Author(s):  
Frank L. K. Ohemeng ◽  
Joshua Jebuntie Zaato

Author(s):  
Julio Ponce Alberca

During the sixties, the idea of building a canal to promote the economic development of Seville through the river gained momentum. The initiative –already started in 1953– sought to create an industrial conurbation between the Andalusian capital and Sanlúcar de Barrameda. It was supported by various industrial and commercial sectors of Seville, as well as by local political-administrative institutions. The initiative was also fostered by the Chief of State, general Franco. However, that project actually failed. ¿How such a strong public policy could have been thwarted despite of the support of the dictatorial regime?


2021 ◽  
pp. 53-71
Author(s):  
Heather Lovell

AbstractStories pervade society and play a role in helping us to simplify and make sense of new innovations such as smart grids. Narratives are useful to study not only because of the things, people and organisations that they speak to but also because of the things that are not said—the silences. There are many narratives about smart grids and in this chapter I explore three examples: a global industry narrative about households and their willingness to participate in smart grids; a narrative of policy failure about a smart grid project in the State of Victoria, Australia; and narratives that compete with smart grids, including the hydrogen economy and off-grid energy futures.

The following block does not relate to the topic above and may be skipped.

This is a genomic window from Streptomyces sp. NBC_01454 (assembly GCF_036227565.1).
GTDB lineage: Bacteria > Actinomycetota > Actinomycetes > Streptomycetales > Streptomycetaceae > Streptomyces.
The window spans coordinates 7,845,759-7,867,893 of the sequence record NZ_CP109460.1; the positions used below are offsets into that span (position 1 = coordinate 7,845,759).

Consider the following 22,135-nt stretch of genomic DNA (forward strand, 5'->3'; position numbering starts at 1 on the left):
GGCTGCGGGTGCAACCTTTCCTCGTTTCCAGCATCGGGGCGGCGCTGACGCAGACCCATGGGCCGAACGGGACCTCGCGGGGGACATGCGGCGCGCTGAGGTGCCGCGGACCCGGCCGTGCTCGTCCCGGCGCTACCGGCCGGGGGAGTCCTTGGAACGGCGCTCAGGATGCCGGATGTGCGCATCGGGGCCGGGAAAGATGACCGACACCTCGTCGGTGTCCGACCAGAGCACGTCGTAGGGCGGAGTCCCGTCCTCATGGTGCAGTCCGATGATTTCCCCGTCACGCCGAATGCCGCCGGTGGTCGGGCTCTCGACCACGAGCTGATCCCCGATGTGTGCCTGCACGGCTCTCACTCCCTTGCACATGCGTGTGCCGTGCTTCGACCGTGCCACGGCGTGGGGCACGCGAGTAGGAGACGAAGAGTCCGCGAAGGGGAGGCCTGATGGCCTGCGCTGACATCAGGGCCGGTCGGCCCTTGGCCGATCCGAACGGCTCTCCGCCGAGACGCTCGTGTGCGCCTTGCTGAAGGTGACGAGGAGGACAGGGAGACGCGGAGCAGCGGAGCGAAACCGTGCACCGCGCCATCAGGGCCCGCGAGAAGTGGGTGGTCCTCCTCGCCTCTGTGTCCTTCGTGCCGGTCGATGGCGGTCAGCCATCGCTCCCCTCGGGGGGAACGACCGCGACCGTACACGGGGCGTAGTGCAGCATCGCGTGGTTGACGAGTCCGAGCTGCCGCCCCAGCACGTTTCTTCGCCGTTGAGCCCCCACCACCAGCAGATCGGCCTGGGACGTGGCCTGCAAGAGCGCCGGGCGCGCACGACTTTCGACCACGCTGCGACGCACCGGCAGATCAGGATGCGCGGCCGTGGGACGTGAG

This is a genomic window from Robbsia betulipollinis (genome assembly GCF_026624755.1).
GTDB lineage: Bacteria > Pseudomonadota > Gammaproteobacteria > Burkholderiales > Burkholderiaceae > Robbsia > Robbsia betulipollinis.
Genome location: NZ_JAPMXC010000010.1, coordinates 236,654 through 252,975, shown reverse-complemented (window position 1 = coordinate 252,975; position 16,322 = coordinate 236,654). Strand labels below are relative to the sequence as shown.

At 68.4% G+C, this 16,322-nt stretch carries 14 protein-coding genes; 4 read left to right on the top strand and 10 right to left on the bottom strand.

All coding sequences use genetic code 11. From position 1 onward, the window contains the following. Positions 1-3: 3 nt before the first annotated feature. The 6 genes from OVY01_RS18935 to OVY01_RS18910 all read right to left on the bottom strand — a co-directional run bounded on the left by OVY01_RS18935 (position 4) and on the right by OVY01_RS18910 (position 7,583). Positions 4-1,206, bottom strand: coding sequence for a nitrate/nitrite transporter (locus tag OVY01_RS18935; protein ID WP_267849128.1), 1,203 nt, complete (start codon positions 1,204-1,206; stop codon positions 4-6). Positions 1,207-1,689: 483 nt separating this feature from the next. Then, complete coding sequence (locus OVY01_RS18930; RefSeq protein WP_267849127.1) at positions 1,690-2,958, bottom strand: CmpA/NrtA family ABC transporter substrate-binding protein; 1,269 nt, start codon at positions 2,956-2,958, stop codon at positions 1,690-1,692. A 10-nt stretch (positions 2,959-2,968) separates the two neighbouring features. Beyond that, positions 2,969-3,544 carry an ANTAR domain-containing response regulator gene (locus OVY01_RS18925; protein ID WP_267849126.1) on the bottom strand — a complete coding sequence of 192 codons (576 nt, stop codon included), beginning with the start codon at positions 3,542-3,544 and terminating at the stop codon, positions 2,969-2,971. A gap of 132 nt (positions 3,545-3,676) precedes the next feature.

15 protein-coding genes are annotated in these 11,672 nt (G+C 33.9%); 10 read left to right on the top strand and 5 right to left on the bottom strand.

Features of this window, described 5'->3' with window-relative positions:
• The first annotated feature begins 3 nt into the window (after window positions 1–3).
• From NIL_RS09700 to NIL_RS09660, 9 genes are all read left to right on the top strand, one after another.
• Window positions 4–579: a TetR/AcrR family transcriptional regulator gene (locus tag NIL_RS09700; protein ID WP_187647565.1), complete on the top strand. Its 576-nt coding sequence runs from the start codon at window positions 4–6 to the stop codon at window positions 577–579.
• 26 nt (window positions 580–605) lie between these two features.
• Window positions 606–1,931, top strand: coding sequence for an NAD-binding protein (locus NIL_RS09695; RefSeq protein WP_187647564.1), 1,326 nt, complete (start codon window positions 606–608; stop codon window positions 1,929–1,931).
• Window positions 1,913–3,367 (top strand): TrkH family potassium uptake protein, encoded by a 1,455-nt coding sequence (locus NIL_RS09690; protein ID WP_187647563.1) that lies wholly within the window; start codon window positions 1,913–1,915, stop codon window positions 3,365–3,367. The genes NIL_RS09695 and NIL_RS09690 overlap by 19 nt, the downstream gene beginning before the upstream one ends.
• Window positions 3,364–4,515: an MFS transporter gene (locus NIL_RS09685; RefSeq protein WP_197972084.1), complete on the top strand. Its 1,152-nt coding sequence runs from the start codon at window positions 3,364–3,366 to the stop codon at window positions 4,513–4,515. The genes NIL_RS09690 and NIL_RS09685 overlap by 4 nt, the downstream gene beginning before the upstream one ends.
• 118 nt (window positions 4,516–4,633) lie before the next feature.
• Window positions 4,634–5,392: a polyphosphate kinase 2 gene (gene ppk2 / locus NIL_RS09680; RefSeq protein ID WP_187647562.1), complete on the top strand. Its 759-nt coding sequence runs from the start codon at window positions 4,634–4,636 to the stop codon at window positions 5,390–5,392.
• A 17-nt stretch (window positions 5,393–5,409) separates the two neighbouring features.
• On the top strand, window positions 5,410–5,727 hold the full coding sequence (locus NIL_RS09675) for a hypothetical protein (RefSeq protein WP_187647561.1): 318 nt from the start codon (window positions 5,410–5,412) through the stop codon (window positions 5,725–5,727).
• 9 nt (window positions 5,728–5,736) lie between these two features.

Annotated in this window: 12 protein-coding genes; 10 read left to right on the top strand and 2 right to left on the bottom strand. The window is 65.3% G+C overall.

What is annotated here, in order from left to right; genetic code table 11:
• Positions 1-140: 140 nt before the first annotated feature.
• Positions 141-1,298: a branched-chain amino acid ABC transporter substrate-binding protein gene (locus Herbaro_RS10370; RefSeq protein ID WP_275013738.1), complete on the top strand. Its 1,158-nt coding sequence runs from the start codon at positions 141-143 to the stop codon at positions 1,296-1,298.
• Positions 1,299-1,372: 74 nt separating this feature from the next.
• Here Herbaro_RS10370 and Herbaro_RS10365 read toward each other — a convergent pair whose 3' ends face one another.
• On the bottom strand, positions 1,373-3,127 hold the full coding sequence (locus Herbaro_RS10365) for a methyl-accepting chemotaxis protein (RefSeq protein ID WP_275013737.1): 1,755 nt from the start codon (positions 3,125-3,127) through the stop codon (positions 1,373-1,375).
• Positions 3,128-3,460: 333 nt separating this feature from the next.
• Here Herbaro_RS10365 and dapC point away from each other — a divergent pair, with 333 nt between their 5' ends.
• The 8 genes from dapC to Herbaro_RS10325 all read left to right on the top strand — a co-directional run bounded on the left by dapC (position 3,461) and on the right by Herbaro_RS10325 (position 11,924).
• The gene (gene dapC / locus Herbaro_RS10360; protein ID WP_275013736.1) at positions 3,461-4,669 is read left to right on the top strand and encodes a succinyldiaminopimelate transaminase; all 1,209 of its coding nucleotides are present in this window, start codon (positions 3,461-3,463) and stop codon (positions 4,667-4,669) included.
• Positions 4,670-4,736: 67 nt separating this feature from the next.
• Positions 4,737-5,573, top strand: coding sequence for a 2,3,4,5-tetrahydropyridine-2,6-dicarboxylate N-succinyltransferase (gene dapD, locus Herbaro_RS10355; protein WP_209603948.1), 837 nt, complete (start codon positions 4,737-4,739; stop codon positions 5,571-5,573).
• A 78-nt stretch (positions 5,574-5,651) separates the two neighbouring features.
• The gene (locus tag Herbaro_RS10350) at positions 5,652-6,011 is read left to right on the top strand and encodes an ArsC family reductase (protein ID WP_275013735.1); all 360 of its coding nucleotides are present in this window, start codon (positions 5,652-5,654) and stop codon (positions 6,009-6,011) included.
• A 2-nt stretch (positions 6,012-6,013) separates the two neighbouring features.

Author(s):  
Cati Torres ◽  
Joan Moranta ◽  
Ivan Murray

By the end of 2019, more than 11,000 world scientists declared Planet Earth is facing a climate emergency, which signals the failure of the global climate agenda (GCA). Since it took off thirty years ago, emissions have continued to increase at the planetary level. We add to the literature focusing on the economic and political dimensions shaping the GCA. In particular, we examine its economic growth roots under the umbrella of sustainable development (SD) or green growth to shed some light on whether the rules driving the world economy are shaping it. Such rules are built on the growth ideology fuelling the current extractivist socioeconomic metabolism, which in turn lies behind the socioecological crisis. We review the main international climate-focused events and document a shift in the guiding principles of climate politics from the 1980s onwards under which growth is no longer viewed as a driver of climate change (CC) but as its solution. We argue that the strategy to promote growth-based SD represents the main cause of policy failure. Indeed, the result is a policy that is highly reliant on technological solutions and market-based instruments and leads to the belief that green growth is both possible and the solution to CC. Such a belief restricts the debate to the economy’s ‘decarbonisation’ and CC adaptation and overlooks other important socio-political aspects involve in climate action.